The royal family’s senior advisers set up a de-facto “war room” to deal with any potential fallout from Prince Harry’s bombshell memoir, Page Six can reveal.
Top staff even discussed the situation at Sandringham Estate, where the royal family gathered to celebrate their first Christmas without Queen Elizabeth, we’re told.
Insiders say a plan was drawn up to deal with the explosive revelations expected not just from Harry’s book, but also in his sit down with Anderson Cooper on CBS “60 Minutes” Sunday, which will be swiftly followed by an interview on ITV, “Good Morning America” and “The Late Show” with Stephen Colbert.
The royals and their staff racked their brains to come up with every possible story that Harry would include in his tome — and were said to be well aware he would recount his fight with William, where he claims that his brother knocked him into a dog bowl during a fight over Meghan Markle.
“He broke my necklace by grabbing me by the collar of my shirt … I fell on the dog bowl, it broke under my back and the pieces scratched me,” Harry wrote.
One highly placed insider told us: “There were undoubtedly fears about what Harry was going to write, and in particular they were worried about the highly personal moments of their lives being retold.
“The King wanted to move ahead with the traditional ‘stiff upper lip’ attitude and follow in the Queen’s famous footsteps of ‘never complain, never explain’, but the Prince of Wales argued that perhaps the family should, in fact, go on the offensive and release a statement, much in the same way he said ‘We are very much not a racist family’, but he was overruled by his father.”
Inside Harry’s new memoir
The UK Daily Telegraph also confirmed the palace was on a “war footing” ahead of the book’s release, adding that after reading excerpts of the book, their worst fears were not realized.
Despite everything, The Sunday Times of London reported that William is acutely aware the royal family has to stay quiet. As one close friend of both brothers told the outlet, “He (William) won’t retaliate, he never would, because he’s dignified and unbelievably loyal. William is a sitting duck because Harry knows he isn’t going to retaliate. How many shots can you take at a sitting duck?
“It’s cruel, cowardly and so sad for William to keep taking the punches. He’s keeping quiet for the good of his family and the country.”
Harry’s book “Spare,” will be published Tuesday around the world, but embarrassingly excerpts leaked to Page Six this week before it mistakenly went on sale early in Spain before being pulled off the bookshelves.
Among his shock claims, the Duke of Sussex, 38, talks of his rift with William, 40, drags his sister-in-law Princess Kate and reveals the final words he said to his grandmother shortly after she died in September. He also tells how he and William urged their father not to marry Camilla Parker Bowles.
He also detailed the tense Sandringham summit in early 2020 where Harry tried to get his relatives to agree to a “half-in-half out” model, where he and Markle would be allowed to live out of the country and be part-time royals. Her Majesty disagreed, prompting them to quit their senior royal roles and move to California.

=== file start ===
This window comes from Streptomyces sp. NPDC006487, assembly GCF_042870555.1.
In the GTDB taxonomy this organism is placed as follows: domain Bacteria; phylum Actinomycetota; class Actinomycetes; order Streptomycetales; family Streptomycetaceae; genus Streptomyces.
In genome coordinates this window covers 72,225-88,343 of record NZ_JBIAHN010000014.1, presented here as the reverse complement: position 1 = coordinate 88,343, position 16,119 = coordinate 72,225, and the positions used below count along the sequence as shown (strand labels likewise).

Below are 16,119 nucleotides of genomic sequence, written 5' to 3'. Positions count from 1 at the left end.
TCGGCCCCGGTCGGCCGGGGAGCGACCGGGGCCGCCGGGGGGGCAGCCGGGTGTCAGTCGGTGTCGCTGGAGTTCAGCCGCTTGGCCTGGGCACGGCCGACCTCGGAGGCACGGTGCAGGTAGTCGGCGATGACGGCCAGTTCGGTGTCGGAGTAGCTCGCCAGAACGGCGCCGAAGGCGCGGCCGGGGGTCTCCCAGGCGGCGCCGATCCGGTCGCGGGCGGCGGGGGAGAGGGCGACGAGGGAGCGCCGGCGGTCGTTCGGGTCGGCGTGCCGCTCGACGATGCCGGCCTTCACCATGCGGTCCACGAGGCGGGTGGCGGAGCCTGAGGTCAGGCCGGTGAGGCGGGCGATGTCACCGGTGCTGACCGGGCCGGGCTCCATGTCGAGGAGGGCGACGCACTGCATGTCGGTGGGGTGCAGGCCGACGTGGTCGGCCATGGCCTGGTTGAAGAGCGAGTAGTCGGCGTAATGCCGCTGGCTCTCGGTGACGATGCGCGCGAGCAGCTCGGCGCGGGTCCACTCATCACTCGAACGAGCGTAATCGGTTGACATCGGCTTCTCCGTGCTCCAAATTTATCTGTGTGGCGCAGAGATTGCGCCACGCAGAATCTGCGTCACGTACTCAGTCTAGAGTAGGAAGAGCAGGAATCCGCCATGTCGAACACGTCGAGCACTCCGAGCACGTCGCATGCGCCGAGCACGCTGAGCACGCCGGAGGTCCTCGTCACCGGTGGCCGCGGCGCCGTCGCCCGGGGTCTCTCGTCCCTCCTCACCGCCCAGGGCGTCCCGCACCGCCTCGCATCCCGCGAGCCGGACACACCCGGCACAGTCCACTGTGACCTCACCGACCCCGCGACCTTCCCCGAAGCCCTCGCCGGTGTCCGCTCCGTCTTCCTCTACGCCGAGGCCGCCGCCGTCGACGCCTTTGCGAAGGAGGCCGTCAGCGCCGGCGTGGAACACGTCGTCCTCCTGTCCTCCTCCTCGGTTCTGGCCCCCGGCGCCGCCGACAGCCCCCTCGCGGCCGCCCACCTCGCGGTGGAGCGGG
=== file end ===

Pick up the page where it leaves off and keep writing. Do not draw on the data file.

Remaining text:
As Page Six revealed Saturday, William and Kate were left “reeling” by the book, but despite this, Buckingham Palace and Kensington Palace officials will not comment on the book, just like they refused to comment about the Sussexes’ Netflix show “Harry & Meghan.”
Meanwhile, we’re told that the Prince and Princess of Wales, who made a trip to Boston in December, have turned down a long list of prestigious interviews both in the United States and Britain to present their side with all proceeds going to royal charities.
King Charles — who gave a disastrous 1993 interview to Jonathan Dimbleby — in which he admitted to cheating on Princess Diana with his now-wife, Camilla Parker Bowles, is believed to have told all the family that nothing good can come from speaking out.
In a new trailer for Harry’s ITV interview with Tom Bradby, released Saturday, he revealed the “guilt” he felt over not being able to cry in front of weeping mourners at Kensington Palace after his mother’s death.
Prince Harry said that it was not until he watched his mother’s coffin being lowered into the ground on the Althorp Estate that he finally shed tears.
He also said that he thinks that William felt guilt as well about not crying alongside the crowds, saying: “Everyone knows where they were and what they were doing the night my mother died.
“I cried once, at the burial, and you know I go into detail about how strange it was and how, actually, there was some guilt that I felt, and I think William felt as well, by walking around the outside of Kensington Palace.
“There were 50,000 bouquets of flowers to our mother, and there we were shaking people’s hands, smiling. I’ve seen the videos, right, I looked back over it all. And the wet hands that we were shaking, we couldn’t understand why their hands were wet, but it was all the tears that they were wiping away.”
He adds: “Everyone thought, and felt like, they knew our mum, and the two closest people to her, the two most loved people by her, were unable to show any emotion in that moment.”
We have reached out to Buckingham Palace and Kensington Palace for comment.